More About Travelling in the Baltic Countries

  1. Trakai Castle, Lithuania
  2. Riga, Latvia
  3. Gauja River Valley & Turaida Castle, Latvia
  4. Tallinn, Estonia
  5. Northern Baltic Coast

 

Fantoft Stave Church, Norway


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Fantoft Stave Church near Bergen, Norway

6/6/1993 – darkness falls as the flames begin to lick the walls, the floors, the tower as the dark wood turns to ash. Built in 1150 in the magnificent Sognefjord, the Fantoft Stave Church was carried piece by piece to its current site near Bergen by a kind soul named Fredrik Georg Gade 1883 to save it from demolition. 100 years later, it was burned to the ground. What happened? In short, Norwegian Black Metal happened. A genre unfortunately synonymous with church burnings, this beautiful piece of history was lit afire by Varg Vikernes from the one-man-band, Burzum, who, in poor taste, later used a photo of the church’s burnt shell for his ‘Aske’ (Ashes) album. Convicted of 4 acts of arson (and other crimes), Varg is locked safely behind bars, though he apparently has ‘fans’ who applaud his crimes. Destroyed or not however, the Norwegians, much like the Poles after WWII, refused to give in, and instead painstakingly reconstructed the building to its original state. Today, the beautiful Fantoft Stave Church sails into its forest landing in all its original glory, one of the last remaining stave churches (many of which are UNESCO sites), or medieval wooden churches whose name comes from the pinewood support posts (stav in Norwegian). Fantoft has been through a lot, but for now, it rests in tranquility in the whispering woods below Bergen.


More Bizarre Architecture in Europe
  1. Hundredtwasser House, Austria
  2. Mirrored Building in Bilbao, Spain
  3. St Basils in Moscow, Russia
  4. Gaudi’s Casa Mila in Barcelona, Spain
  5. Gaudi’s Casa Batllo in Barcelona, Spain

 

Svenska Gustafskyrkan Church, Copenhagen, Denmark

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Svenska Gustafskyrkan Church, Copenhagen, Denmark

In English: the Swedish Church. In Denmark. Located on the moat banks of the Kastellet, a 17th century star fortress adjoined to the city walls tasked with the protection of Copenhagen. What’s a Swedish church doing there? To understand, we must first look to the church’s history. Denmark and Sweden share many things, including a similarly harsh climate, the Øresund and the Baltic Sea, and even almost a common language (they are close enough for speakers of each language to understand the other). They also seem to share a similar attitude on life: live and let live. Despite a troubled past, the two nations, along with the rest of their Scandinavian sisters, all seem to get along and just live – a marvellous notion that we could all take a page from. Well enough preaching – and back to Svenska Gustaf. The story starts with a Swedish pastor called Nils Widner who went to Copenhagen to educate Swedish sailors living there, but was soon swept into the world of Swedish expats. As his circle grew, Nils realised they would need a church to provide for the growing congregation. In an action of solidarity, his loyal followers agreed to donate 10 øre a week (mere pennies, but dedication counts!) until the church was completed, which ended up being in 1911. The Danish, bless them, provided Pastor Nils with a lovely site along the northern side of the Kastellet, a beautiful island fortress (a stone’s throw away from the St Alban’s, a 19th-century English church, erected for similar reasons 25 years before). A Swedish architect designed Svenska Gustaf, and a Danish architect supervised the construction. Danish and Swedish royalty alike attended the opening ceremony. Everyone got along, everyone worked together, everyone was happy. But then again, what more do you expect from Danes and Swedes, eh?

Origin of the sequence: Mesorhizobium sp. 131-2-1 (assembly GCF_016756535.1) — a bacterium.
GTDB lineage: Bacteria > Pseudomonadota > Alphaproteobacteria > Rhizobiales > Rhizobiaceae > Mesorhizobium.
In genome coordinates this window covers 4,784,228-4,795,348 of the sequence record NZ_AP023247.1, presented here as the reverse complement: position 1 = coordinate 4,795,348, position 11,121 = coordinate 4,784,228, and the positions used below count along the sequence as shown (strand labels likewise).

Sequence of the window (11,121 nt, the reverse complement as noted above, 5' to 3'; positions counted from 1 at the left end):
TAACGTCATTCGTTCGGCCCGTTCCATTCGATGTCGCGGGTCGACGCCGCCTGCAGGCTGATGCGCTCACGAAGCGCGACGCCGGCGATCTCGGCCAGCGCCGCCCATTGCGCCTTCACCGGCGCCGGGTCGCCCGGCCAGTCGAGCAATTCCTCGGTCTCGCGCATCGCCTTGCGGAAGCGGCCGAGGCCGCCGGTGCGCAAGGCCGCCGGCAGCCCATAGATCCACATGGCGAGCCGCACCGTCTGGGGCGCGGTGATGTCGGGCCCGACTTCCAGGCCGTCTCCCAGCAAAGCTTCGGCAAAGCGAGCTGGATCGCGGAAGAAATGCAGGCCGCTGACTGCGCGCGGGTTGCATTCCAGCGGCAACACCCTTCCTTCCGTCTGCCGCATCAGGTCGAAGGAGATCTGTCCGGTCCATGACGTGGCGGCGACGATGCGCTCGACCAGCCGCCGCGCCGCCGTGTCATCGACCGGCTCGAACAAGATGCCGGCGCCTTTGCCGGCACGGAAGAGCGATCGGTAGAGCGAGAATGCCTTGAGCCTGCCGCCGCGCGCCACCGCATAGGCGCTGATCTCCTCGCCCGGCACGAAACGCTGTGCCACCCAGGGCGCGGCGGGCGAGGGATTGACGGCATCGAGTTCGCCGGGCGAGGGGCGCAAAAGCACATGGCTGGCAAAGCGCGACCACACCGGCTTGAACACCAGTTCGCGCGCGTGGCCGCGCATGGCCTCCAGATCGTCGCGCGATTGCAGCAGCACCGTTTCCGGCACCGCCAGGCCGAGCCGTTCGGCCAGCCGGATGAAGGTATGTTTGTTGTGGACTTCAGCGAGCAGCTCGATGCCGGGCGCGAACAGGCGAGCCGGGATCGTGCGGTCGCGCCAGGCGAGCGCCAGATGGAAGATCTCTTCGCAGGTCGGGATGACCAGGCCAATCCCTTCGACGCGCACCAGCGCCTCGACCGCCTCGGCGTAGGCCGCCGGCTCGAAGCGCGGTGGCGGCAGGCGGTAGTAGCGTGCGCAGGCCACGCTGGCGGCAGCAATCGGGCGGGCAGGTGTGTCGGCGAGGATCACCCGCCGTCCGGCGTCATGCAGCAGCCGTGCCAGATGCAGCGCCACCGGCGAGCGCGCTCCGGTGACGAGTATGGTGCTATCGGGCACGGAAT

Christmas market in Prague, Czech Republic

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Market Square, Prague, Czech Republic

Christmas markets have been under attack lately, unfortunately quite literally. Besides the obvious sadness surrounding this, the changing dynamics of Christmas markets (i.e., the need to secure them as if they are war zones), is a sad notion. These markets are an old – in fact, very old – tradition through much of Europe. Beginning their tale in medieval times in the Germanic regions of central Europe, the first markets were held in the 14th and 15th centuries in order to officially ‘initiate’ the Christmas season (or the ‘Advent’). They are meant to be places of merriment – food, drink, music and dancing are common elements – as well as places of economy – merchants and artisans peddle their goods to Christmas shoppers – and, in a historical sense, a place of religion with Nativity scenes and theatrical productions from the Bible, though this element has fallen from popularity in modern Europe. The most famous Christmas markets are still often found in the Germanic part of Europe, such as Dresden, Vienna, Strasbourg, Nuremberg, Dortmund, Cologne and of course Prague, though this tradition has spread to nearly every major and many minor cities in Europe. From Lincoln, England to Sibhiu, Romania, from Lyon, France to Tallinn, Estonia, Europe’s main squares have been dotted, lined and filled with stalls of all shapes and sizes, peddling artisanal goods such as jewellery, clothing, soaps, food, chocolate, wood carvings, paintings, perfumes, knives, dolls, toys, puzzles, figurines, sausages, blankets, tea leaves, scarves, Christmas ornaments, and pretty much anything else one can think of to Christmas shoppers of all kinds. They are a place associated with joy, the gift of giving, and the Christmas spirit, and are a long-lasting tradition throughout Europe. Let’s hope they stay that way…